In this guide, I’ll show you the basics of using the Mechanize library for scraping websites.
If you’re new to Ruby, I recommend you check out some Ruby tutorials first. Don’t worry, it’s very easy to learn Ruby and a few searches on Google will be enough. If you know just a bit of Ruby, that’s great.
Before we start, I’m assuming you’ve already installed Ruby on your machine. If you’re on Windows, this can be done using the one-click installer. If you’re using other operating systems such as MAC OS or Ubuntu, I recommend using RVM.
Installing the Mechanize Gem
To install the mechanize gem, simply enter this line to the command prompt.
gem install mechanize
This command will install the mechanize gem into your system, which might take a few minutes.
Now that we have Ruby and Mechanize set up, let’s get started!
In this example, we’ll search Google for ‘Mechanize’.
Open up your editor, you can use notepad or notepad++, whatever you like. Create a new file and place these lines on the top to require our libraries.
First, we create a Mechanize object, think of it as the agent we’re going to use to fetch pages.
agent = Mechanize.new
Now, we can use this agent to fetch a page. We then store this page to a variable which we can work on later.
page = agent.get(‘http://www.google.com/’)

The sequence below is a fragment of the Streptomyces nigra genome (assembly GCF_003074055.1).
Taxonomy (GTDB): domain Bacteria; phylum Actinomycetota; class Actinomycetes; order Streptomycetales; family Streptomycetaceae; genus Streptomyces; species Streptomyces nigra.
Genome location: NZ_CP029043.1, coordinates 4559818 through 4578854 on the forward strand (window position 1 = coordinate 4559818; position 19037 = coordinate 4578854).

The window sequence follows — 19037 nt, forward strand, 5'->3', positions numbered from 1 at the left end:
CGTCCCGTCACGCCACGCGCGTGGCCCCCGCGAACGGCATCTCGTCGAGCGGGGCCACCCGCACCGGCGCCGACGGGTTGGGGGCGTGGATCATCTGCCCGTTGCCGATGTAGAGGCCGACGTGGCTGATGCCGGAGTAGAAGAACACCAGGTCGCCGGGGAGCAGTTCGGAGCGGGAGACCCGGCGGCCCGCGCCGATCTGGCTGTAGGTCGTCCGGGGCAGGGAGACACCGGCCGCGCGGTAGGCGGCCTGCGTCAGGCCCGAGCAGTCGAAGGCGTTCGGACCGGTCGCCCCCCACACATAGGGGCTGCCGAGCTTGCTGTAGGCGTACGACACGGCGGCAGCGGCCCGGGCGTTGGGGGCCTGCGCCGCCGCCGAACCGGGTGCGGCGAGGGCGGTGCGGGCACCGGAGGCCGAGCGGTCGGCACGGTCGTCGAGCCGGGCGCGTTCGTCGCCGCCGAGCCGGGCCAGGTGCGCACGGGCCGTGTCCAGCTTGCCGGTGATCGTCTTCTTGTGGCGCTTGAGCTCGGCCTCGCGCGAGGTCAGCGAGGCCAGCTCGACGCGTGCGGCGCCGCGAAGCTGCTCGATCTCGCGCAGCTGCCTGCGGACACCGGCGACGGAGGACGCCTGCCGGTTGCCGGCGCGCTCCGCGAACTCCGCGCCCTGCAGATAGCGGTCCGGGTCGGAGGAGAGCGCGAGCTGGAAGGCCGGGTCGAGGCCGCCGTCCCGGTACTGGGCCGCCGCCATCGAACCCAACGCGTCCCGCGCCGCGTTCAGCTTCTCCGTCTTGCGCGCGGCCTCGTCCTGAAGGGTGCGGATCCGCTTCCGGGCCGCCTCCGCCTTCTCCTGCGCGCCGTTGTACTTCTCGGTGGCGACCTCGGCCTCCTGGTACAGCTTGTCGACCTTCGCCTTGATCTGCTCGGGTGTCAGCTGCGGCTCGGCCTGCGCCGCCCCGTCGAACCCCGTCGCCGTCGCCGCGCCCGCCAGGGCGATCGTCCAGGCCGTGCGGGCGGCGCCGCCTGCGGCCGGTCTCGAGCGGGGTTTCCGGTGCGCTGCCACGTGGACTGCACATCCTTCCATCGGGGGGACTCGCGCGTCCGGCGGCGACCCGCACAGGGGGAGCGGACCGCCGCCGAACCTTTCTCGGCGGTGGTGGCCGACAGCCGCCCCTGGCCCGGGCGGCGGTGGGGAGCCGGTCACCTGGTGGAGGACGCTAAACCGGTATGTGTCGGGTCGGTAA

Working with Forms
Submitting forms is important especially if you’re working with a lot of search functionality. To use a form, you should first fetch the form from the page, fill up the fields and submit the form. Add the following to your code.
google_form = page.form(‘f’)
google_form.q = ‘mechanize’
page = agent.submit(google_form, google_form.buttons.first)
Let’s go over what the lines do. First, it fetches the form element with the name ‘f’. Next, it sets the value ‘mechanize’ to the input field with the name ‘q’. And lastly, it submits the form and stores it in the page variable.
Now, how do we know if it really searches for ‘Mechanize’? Let’s try to check the results page and look at the result links. To find links on a page, you can call links on the page object like this.
page.links.each do |link|
What this does is that it loops over all the links on the page and prints the link text on the screen. You can now run the code using the terminal by running ‘ruby filename.rb’. Make sure you’re in the same directory as your script file. After running the script, you will see a bunch of items, including those links in the results page.
When you are scraping data, you don’t necessarily want to get the entire page. You’ll usually just want to get a certain text under a section on a page. To do this, you need to parse the page.
Mechanize uses Nokogiri to parse HTML.This means you can use Nokogiri methods on the page object to search for something.
puts page.search('#ires ol').to_html
This line only prints what’s inside the results list itself, excluding those items outside that area, such as the navigation links and footer area. You can use either css or xpath selectors using the search method.
There’s a lot more you can do with Mechanize, check out the Mechanize Guide for more.
You can also check out a script I made, it scrapes the email addresses from a job site. It’s quick and dirty but if you’re working on a similar thing, it might help you out.